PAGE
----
Dalai Lama lunches with Swiss parliamentary supporters, teaches 9,000 devotees in Zurich

October 17, 2016 10:43 am0 commentsViews: 23
His Holiness the Dalai Lama with members of the Swiss Parliamentarian Group for Tibet during the lunch break in his teachings in Zurich, Switzerland on October 14, 2016. (Photo courtesy/Manuel Bauer)

His Holiness the Dalai Lama with members of the Swiss Parliamentarian Group for Tibet during the lunch break in his teachings in Zurich, Switzerland on October 14, 2016. (Photo courtesy/Manuel Bauer)

(TibetanReview.net, Oct16, 2016) – The exiled spiritual leader of Tibet, the Dalai Lama, on Oct 14 joined for lunch with members of the Swiss Parliamentarian Group for Tibet, along with the President of the Zurich Canton, the President of the Swiss Tibetan Friendship Association, and elected Tibetan representatives. The Dalai Lama was in Zurich for a full day of religious teachings.

Earlier, he was welcomed to the Zurich Hallenstadion by a crowd of 9,000 people who had waited for him enthusiastically to make a long-life offering to him organized by the Tibetan communities of Switzerland and Liechtenstein.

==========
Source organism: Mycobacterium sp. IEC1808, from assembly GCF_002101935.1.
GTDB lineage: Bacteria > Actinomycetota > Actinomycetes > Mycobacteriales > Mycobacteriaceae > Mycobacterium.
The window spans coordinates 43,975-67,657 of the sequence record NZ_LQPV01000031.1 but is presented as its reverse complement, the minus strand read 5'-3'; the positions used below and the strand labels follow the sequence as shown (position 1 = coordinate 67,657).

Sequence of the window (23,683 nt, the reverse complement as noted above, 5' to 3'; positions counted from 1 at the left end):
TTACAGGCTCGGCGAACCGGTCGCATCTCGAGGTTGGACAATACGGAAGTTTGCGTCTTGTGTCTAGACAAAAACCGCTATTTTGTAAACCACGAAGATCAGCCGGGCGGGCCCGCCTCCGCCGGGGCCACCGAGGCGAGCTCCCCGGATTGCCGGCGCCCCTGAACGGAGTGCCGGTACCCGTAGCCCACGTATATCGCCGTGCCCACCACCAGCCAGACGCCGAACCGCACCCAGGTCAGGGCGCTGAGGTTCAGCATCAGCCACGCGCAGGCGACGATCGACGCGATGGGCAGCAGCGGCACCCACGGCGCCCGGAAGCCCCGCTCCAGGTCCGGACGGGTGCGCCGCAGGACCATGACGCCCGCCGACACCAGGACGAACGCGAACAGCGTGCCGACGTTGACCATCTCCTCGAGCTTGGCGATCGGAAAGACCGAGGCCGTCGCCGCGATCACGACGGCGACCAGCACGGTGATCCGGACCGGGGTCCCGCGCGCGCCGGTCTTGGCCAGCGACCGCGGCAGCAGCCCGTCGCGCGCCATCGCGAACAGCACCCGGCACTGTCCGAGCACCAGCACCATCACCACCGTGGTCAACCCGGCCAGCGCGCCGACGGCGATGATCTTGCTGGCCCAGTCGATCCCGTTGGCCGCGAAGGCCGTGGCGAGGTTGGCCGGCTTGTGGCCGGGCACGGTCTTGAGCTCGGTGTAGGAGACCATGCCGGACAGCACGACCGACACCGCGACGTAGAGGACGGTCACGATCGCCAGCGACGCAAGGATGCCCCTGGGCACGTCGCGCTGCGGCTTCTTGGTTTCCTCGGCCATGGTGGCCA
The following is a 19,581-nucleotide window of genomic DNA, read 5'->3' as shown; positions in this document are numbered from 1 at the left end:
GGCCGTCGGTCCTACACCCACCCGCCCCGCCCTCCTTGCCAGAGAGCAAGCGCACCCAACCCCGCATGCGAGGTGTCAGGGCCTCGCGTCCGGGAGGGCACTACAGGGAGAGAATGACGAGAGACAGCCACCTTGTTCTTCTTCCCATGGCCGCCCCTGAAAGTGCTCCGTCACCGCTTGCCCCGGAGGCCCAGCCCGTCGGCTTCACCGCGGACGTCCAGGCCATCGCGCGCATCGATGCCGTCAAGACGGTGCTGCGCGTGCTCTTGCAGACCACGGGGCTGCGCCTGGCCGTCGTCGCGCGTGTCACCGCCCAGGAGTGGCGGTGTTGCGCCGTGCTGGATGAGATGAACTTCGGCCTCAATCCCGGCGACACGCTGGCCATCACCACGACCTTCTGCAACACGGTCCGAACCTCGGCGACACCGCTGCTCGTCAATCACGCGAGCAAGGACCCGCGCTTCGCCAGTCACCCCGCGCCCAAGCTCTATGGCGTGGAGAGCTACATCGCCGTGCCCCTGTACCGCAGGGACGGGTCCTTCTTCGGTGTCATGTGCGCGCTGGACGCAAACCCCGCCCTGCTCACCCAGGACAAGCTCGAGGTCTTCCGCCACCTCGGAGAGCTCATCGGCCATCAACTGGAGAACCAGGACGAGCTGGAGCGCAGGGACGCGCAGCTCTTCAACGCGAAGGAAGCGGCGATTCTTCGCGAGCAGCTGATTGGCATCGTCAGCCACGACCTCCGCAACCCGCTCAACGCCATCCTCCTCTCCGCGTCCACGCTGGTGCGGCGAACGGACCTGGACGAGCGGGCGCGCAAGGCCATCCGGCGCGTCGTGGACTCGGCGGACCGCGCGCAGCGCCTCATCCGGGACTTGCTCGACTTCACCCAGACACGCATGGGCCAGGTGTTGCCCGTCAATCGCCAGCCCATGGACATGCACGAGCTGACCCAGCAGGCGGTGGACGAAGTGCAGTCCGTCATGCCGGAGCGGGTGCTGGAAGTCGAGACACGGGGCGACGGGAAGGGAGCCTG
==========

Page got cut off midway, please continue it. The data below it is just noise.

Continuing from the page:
After the long-life prayer offering, the Dalai Lama gave teachings on the first chapter of Nagarjuna’s ‘Precious Garland’, which explains how to attain the high status of good rebirth; the volume two of ‘Stages of Meditation’ composed by Shantarakshita’s disciple Kamalashila; and on the ‘37 Practices of a Bodhisattva’ by Ngulchu Thogme Sangpo.

The Dalai Lama said that Tibetan Buddhism, which is based on ancient India’s Nalanda tradition, is the most comprehensive one among all traditions today in that it also includes the works on logic and epistemology by Dignaga and Dharmakirti, which are found nowhere else.

At the end of the teachings the Dalai Lama noted that Tibetans had strong links with Switzerland, the first country after India to allow them to settle. He recalled with gratitude the great help Tibetans had received early on from the Swiss Red Cross.

The Dalai Lama’s final advice to his listeners was that they should be 21st century Buddhists, not relying on blind faith alone, but developing an understanding of the profundity of what the Buddha had taught.

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